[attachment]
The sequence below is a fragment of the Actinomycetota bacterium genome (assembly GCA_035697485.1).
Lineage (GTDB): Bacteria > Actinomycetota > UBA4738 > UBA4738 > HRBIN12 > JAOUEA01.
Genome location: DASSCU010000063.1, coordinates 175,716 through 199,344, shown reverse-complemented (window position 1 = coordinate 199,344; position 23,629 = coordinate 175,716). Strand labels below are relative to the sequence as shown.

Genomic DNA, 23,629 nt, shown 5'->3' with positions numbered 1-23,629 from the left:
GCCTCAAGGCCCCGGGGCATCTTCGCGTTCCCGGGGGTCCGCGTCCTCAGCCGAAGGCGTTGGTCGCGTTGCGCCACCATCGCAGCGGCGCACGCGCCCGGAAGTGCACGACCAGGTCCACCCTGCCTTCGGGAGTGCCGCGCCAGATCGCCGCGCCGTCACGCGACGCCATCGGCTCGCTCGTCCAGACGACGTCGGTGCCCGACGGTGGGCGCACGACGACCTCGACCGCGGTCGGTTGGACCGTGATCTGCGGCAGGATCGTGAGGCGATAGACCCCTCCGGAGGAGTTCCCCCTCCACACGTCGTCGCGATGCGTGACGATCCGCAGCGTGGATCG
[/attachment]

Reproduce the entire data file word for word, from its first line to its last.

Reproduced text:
The sequence below is a fragment of the Actinomycetota bacterium genome (assembly GCA_035697485.1).
Lineage (GTDB): Bacteria > Actinomycetota > UBA4738 > UBA4738 > HRBIN12 > JAOUEA01.
Genome location: DASSCU010000063.1, coordinates 175,716 through 199,344, shown reverse-complemented (window position 1 = coordinate 199,344; position 23,629 = coordinate 175,716). Strand labels below are relative to the sequence as shown.

Genomic DNA, 23,629 nt, shown 5'->3' with positions numbered 1-23,629 from the left:
GCCTCAAGGCCCCGGGGCATCTTCGCGTTCCCGGGGGTCCGCGTCCTCAGCCGAAGGCGTTGGTCGCGTTGCGCCACCATCGCAGCGGCGCACGCGCCCGGAAGTGCACGACCAGGTCCACCCTGCCTTCGGGAGTGCCGCGCCAGATCGCCGCGCCGTCACGCGACGCCATCGGCTCGCTCGTCCAGACGACGTCGGTGCCCGACGGTGGGCGCACGACGACCTCGACCGCGGTCGGTTGGACCGTGATCTGCGGCAGGATCGTGAGGCGATAGACCCCTCCGGAGGAGTTCCCCCTCCACACGTCGTCGCGATGCGTGACGATCCGCAGCGTGGATCG